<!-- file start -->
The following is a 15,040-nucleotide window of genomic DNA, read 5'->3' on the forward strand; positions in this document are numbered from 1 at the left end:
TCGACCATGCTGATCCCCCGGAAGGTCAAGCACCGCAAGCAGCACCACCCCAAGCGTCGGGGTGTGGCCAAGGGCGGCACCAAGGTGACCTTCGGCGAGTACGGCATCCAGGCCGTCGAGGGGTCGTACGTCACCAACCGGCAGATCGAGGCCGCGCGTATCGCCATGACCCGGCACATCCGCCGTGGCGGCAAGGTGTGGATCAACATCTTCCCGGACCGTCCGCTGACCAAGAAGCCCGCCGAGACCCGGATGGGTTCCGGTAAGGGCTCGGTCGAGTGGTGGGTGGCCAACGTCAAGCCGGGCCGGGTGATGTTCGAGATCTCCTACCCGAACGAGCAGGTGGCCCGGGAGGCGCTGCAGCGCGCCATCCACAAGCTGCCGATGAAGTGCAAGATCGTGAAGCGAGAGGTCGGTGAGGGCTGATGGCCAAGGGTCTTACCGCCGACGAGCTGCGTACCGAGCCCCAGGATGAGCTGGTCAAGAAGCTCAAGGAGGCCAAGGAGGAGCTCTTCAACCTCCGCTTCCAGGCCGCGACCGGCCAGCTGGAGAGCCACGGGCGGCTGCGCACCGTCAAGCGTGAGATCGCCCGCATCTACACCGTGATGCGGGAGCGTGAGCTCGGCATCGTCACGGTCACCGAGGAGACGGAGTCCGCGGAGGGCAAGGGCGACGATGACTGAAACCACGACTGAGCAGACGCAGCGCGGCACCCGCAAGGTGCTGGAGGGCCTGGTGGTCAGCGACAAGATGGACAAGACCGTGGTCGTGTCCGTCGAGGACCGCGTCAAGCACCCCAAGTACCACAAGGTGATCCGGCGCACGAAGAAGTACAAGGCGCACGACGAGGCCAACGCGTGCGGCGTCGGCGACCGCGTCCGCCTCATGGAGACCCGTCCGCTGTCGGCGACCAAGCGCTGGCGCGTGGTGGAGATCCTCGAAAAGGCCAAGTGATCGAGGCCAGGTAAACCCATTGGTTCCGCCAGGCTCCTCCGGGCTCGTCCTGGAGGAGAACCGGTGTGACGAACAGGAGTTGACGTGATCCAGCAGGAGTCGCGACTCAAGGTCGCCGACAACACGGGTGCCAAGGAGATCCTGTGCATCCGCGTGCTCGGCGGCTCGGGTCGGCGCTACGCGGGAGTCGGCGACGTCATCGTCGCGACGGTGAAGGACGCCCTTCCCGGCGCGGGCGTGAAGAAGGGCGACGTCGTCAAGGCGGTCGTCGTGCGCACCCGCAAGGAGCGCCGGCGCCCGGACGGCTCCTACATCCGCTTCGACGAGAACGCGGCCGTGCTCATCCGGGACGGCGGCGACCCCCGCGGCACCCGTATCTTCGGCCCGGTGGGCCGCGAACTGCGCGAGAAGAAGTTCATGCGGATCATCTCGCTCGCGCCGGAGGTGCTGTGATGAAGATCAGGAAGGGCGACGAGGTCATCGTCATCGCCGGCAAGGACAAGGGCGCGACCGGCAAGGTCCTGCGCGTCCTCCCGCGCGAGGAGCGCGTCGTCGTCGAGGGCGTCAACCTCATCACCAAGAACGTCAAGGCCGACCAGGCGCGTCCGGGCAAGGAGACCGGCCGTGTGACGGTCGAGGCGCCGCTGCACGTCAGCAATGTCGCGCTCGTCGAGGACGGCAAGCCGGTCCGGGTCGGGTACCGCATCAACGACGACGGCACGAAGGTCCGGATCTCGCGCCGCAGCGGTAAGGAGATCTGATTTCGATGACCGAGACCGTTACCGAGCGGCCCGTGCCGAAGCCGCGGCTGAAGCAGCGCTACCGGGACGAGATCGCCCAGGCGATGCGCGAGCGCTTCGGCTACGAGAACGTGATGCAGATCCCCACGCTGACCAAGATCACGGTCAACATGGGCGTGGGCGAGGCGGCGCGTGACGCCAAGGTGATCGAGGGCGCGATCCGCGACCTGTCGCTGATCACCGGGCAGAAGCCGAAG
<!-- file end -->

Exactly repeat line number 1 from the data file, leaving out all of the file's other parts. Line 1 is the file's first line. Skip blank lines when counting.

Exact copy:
The following is a 15,040-nucleotide window of genomic DNA, read 5'->3' on the forward strand; positions in this document are numbered from 1 at the left end: